Democrats have unveiled articles of impeachment against US President Donald Trump, setting the stage for him to be impeached by the House of Representatives next week.
House judiciary chair Jerry Nadler, speaker Nancy Pelosi, intelligence chair Adam Schiff and other members of the Democratic leadership team have announced two articles of impeachment against Trump, one accusing him of abusing his presidential power and the other of obstructing Congress’s attempts to investigate his dealings with Ukraine. Leaders decided against including a third article relating to obstruction of justice based on special counsel Robert Mueller’s report into Russian election interference. Trump is likely to become the third president in US history to be impeached, although he is unlikely to be convicted and removed from office by the Senate.
Buildings across Sydney are being regularly evacuated as fire alarms are triggered at random, while face masks have become a regular feature on the streets. Speaking at the Smart Energy Summit in Sydney, Kean said “no one can deny” that climate change is to blame for the conditions, saying it is “exactly what the scientists have warned us would happen”. Energy Minister Angus Taylor has addressed the UN Climate Change conference in Madrid, claiming Australia is backing an “unprecedented wave of clean energy investment” ($), while trade analyst Hervé Lemahieu warns Australia’s reputation and relationship with the EU is being damaged by the perception it’s “weaselling out” of its climate commitments.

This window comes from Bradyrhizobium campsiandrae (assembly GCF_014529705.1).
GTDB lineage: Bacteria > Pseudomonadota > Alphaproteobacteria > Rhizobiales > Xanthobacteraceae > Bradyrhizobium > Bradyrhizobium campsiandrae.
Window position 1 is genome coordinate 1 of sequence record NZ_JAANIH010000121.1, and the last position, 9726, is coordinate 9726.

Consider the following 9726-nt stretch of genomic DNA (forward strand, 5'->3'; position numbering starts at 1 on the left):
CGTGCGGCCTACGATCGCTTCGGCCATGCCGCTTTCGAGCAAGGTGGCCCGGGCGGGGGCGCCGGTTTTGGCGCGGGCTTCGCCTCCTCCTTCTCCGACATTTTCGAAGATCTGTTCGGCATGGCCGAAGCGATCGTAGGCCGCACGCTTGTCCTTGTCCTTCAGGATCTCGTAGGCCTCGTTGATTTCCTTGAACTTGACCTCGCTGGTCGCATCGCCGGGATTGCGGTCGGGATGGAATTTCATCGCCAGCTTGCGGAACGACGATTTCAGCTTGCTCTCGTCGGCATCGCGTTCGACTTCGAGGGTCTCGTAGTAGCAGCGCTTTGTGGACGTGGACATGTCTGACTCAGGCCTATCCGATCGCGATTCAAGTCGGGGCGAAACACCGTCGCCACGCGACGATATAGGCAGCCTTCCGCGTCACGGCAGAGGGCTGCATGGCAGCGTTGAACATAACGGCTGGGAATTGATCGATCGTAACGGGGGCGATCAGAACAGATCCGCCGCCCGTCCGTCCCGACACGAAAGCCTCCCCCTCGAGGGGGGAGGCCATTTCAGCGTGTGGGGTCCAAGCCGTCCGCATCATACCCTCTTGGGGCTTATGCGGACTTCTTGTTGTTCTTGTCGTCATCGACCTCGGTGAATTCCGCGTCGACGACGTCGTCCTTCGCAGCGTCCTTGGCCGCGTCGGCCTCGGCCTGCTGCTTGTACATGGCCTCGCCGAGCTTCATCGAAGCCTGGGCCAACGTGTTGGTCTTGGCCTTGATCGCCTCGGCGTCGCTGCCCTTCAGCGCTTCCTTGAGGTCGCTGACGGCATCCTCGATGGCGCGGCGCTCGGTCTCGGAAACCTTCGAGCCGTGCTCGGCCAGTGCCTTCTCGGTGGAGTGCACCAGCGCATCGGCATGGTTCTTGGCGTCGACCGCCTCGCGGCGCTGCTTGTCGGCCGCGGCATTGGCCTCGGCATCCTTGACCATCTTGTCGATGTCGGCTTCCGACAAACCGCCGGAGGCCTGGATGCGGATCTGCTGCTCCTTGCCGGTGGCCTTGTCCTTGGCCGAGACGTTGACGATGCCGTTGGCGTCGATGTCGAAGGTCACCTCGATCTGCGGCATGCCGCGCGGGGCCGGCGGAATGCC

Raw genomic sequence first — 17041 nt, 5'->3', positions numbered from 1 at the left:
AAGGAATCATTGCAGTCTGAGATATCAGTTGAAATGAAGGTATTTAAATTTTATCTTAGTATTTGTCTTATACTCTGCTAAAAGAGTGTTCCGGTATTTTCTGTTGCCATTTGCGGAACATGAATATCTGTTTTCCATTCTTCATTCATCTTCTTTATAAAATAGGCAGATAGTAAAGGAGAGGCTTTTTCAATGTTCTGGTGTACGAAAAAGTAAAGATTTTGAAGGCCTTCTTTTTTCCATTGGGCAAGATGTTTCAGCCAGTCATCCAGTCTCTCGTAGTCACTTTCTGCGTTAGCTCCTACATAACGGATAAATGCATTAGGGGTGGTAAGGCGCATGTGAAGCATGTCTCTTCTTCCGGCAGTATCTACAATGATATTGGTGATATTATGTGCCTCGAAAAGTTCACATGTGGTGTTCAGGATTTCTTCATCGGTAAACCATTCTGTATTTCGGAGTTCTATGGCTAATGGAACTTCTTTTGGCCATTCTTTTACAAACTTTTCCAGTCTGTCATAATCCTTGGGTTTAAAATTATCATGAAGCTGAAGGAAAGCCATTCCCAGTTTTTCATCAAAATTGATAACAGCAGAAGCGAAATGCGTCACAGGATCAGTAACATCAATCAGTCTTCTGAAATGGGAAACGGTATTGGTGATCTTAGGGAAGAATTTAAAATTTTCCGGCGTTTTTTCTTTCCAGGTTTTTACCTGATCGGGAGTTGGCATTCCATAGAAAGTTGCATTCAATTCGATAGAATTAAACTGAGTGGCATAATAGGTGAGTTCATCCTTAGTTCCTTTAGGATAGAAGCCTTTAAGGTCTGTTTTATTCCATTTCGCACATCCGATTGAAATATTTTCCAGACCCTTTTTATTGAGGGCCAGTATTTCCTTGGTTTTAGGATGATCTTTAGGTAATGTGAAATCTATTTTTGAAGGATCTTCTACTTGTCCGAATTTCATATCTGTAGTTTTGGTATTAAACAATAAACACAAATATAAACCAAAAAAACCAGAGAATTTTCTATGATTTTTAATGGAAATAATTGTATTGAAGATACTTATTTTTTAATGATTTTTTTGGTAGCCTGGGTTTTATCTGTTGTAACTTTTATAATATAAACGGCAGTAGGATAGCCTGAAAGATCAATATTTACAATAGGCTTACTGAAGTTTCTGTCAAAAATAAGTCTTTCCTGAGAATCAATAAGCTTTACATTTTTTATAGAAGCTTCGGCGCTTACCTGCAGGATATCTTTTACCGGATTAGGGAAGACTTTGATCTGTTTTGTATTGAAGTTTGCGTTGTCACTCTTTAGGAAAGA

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CONSCIENTIOUS OBJECTION LIMITED
A second draft of the religious discrimination bill has been released with tightened conscientious objection rules, Nine reports.
The government has defined “conscientious objection”, making it clear health workers will not have the right to discriminate against patients based on gender, sexuality or other characteristics, and limiting the protection to nurses, midwives, doctors, psychologists and pharmacists. Conscientious objectors must also be consistent in their denial of service, ensuring they object “to a procedure, not a person”. Religious charities will now also be able to hire staff based on their faith. Consultation is open until the end of January, with the government hoping to introduce the bill early next year. Meanwhile, head of Australia’s royal commission into child sex abuse Justice Peter McClellan has spoken publicly for the first time, condemning Catholic leaders for failing to recognise the sexual assault of children as a crime.
THEY REALLY SAID THAT?
Obviously I look a plonker now. I was a smart alec — too clever by half.
UK Labour’s shadow health minister admits he is a plonker, following an embarrassing leaked recording of him telling a friend why his party would lose.
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CRIKEY QUICKIE: THE BEST OF YESTERDAY
“Amidst a shocking drought, we should be celebrating the remarkable productivity of Australian agriculture, and the key role water trading has played in it. At a time when even the government admits that Australia’s productivity has slumped on its watch, we could be learning from one of our great productivity success stories — or realising that maybe productivity is not all it’s cracked up to be if you look at it from a different perspective.”
“We don’t know for sure that the methamphetamine that’s sold and bought in Australian cities and towns has its provenance in Mexico, and we certainly don’t know the intended destination of the meth made in News Corp’s jungle lab. The News Corp story actually makes this pretty clear: its authoritative map of how meth may or may not travel from Sinaloa to Sydney suggests that the drug arrives via three ports on three different continents. For a monstrous mixture that is apparently being specifically sent to ‘target Australia’, the aim of this dangerous enemy seems… rather wide.”